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Salesforce Self Implementation Gotchas

We have a number of customers that implemented Salesforce themselves. To be transparent, my first encounter with Salesforce was to implement it myself, with no prior training. Now I know what I know, I think I did a pretty good job with no screw-ups. That said, I’ve worked with Enterprise systems all of my working life so I knew what to look for, even if I had to find out where it was.

When working with customers that self implement, there are a number of things I look for first that need to be corrected or haven’t been done, making Salesforce much more productive. Here’s my quick list.

Please note this only skims the surface of Salesforce setup and configuration

User Profiles (Setup | Users | Profiles)

User profiles are the first destination, every time. User profiles are part of the security system that controls what people can and can’t do and data they can and can’t access (there’s a little more to it but let’s start simple). The most common mistake is every user or too many users are System Administrators. The Sys Admin profile is the access all areas free pass to every part of your Salesforce instance. It includes such gems as mass deletion of records and the ability to send automated emails to all customers on a simple record change. A malicious employee with Sys Admin privileges can do an awful lot of damage to your organisation. Simple tip, no more than 2-3 Sys Admins and give everyone else the Standard profile. If the people with Standard profiles can’t do their jobs, clone it, assign the cloned profile and build from there. Start with limited access and slowly increase based on need. Don’t give staff the nuclear launch codes when all they need is to fire a rubber band across the office.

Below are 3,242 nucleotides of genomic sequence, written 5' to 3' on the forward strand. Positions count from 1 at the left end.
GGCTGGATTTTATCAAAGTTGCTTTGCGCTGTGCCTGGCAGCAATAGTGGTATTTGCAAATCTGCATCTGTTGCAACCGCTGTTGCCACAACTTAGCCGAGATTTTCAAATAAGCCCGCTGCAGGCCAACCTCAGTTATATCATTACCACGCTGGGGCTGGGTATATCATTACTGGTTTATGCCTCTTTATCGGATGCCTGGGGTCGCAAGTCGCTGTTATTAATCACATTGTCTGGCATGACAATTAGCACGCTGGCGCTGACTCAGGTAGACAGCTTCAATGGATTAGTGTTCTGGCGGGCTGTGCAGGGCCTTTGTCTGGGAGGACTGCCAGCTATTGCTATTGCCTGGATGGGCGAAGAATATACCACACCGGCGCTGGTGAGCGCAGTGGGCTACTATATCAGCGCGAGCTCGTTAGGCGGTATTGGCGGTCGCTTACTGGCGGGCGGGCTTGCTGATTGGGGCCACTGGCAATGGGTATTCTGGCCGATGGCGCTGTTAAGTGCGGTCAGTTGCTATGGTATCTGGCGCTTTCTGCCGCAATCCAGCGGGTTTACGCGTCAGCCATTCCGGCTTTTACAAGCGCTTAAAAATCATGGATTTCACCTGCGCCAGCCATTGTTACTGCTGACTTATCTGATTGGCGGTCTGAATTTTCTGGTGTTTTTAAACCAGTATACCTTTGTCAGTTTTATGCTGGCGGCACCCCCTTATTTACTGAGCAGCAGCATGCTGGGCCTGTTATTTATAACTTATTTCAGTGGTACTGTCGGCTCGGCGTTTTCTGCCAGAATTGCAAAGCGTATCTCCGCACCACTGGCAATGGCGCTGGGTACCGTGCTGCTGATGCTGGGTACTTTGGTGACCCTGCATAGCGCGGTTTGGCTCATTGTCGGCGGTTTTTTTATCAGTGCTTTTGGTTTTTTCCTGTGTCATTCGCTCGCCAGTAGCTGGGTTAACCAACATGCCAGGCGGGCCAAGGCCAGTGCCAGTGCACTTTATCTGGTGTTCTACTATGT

Standard documentation on profiles is here https://help.salesforce.com/articleView?id=admin_userprofiles.htm&type=0

Deleting Stuff (Setup | Users | Profiles)

Within Profiles you’ll see your list of objects (contact, account, opportunity, etc) with checkboxes and column headings – Read, Create, Edit, Delete. Delete means exactly that and if you don’t want your users to delete records you need to uncheck that box.